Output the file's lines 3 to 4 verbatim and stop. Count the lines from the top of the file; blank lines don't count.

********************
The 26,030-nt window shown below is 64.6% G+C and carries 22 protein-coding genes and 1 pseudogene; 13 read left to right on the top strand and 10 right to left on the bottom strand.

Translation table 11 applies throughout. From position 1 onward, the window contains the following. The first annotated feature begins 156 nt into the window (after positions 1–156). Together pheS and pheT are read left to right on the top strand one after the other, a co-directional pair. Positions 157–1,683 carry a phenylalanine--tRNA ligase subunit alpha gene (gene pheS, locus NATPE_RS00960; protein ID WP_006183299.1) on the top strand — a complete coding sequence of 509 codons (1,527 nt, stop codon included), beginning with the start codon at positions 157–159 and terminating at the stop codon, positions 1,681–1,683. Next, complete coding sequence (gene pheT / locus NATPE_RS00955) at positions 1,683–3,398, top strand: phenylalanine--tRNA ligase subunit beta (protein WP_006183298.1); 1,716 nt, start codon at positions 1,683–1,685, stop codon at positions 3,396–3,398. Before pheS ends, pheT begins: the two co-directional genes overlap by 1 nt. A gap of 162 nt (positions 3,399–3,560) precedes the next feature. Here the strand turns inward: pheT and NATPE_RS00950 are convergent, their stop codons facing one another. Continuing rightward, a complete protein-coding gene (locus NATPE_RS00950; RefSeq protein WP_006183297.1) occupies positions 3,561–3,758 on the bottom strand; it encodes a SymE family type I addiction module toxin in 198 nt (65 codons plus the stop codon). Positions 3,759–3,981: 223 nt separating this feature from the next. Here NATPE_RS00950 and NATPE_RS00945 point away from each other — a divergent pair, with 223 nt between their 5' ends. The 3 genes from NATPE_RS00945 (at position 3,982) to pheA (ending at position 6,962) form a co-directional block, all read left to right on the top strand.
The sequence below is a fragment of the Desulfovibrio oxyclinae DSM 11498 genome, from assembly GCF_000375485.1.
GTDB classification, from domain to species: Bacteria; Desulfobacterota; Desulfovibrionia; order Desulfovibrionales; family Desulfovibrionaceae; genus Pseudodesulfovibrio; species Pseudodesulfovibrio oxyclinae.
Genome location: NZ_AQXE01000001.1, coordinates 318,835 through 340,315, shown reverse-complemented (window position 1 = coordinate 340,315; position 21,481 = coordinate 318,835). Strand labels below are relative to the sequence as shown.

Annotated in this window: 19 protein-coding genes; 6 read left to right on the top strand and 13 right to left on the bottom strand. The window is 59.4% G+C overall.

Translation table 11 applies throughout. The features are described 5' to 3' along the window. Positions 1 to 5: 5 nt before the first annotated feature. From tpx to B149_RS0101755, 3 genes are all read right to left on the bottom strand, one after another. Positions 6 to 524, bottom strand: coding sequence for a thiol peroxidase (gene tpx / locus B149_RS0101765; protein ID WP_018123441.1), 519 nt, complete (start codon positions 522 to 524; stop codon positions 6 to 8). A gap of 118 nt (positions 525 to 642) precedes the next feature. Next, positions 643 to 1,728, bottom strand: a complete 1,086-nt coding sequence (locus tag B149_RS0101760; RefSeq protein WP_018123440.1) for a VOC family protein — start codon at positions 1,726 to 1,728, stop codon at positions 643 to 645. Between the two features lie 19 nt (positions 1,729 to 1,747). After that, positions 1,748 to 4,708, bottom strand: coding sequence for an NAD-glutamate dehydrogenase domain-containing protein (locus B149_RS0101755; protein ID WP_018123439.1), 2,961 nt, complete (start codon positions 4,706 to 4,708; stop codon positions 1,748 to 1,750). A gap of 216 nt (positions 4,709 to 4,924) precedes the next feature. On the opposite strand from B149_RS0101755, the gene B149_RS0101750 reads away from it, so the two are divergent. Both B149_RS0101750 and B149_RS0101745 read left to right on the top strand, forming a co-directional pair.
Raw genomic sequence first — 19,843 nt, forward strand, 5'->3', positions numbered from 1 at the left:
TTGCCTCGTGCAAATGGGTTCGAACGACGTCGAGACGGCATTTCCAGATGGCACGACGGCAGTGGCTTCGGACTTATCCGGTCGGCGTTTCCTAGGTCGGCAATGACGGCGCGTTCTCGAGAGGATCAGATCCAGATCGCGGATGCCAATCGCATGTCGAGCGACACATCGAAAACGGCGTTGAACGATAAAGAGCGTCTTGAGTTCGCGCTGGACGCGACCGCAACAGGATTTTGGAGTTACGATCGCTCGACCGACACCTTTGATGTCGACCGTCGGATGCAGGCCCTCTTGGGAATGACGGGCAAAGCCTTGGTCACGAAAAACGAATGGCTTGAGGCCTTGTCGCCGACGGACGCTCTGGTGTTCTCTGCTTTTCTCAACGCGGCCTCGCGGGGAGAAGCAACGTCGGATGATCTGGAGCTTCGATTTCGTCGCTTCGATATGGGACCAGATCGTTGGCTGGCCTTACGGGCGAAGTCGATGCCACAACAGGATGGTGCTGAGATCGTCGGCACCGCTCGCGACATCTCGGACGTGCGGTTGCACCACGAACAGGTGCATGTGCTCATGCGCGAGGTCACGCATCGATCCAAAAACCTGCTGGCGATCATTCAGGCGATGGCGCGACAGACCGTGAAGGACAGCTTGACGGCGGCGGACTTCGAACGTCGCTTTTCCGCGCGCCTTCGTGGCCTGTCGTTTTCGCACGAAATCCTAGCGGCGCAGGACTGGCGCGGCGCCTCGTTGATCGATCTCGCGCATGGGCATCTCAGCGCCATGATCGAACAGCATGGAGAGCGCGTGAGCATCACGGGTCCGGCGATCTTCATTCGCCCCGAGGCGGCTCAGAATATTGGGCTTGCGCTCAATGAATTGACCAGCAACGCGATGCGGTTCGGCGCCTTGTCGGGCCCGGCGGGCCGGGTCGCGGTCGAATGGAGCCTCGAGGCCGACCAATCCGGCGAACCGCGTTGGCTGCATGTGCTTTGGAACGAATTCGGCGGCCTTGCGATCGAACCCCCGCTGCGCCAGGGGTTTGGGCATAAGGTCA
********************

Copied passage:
The sequence below is a fragment of the Desulfovibrio oxyclinae DSM 11498 genome, from assembly GCF_000375485.1.
GTDB classification, from domain to species: Bacteria; Desulfobacterota; Desulfovibrionia; order Desulfovibrionales; family Desulfovibrionaceae; genus Pseudodesulfovibrio; species Pseudodesulfovibrio oxyclinae.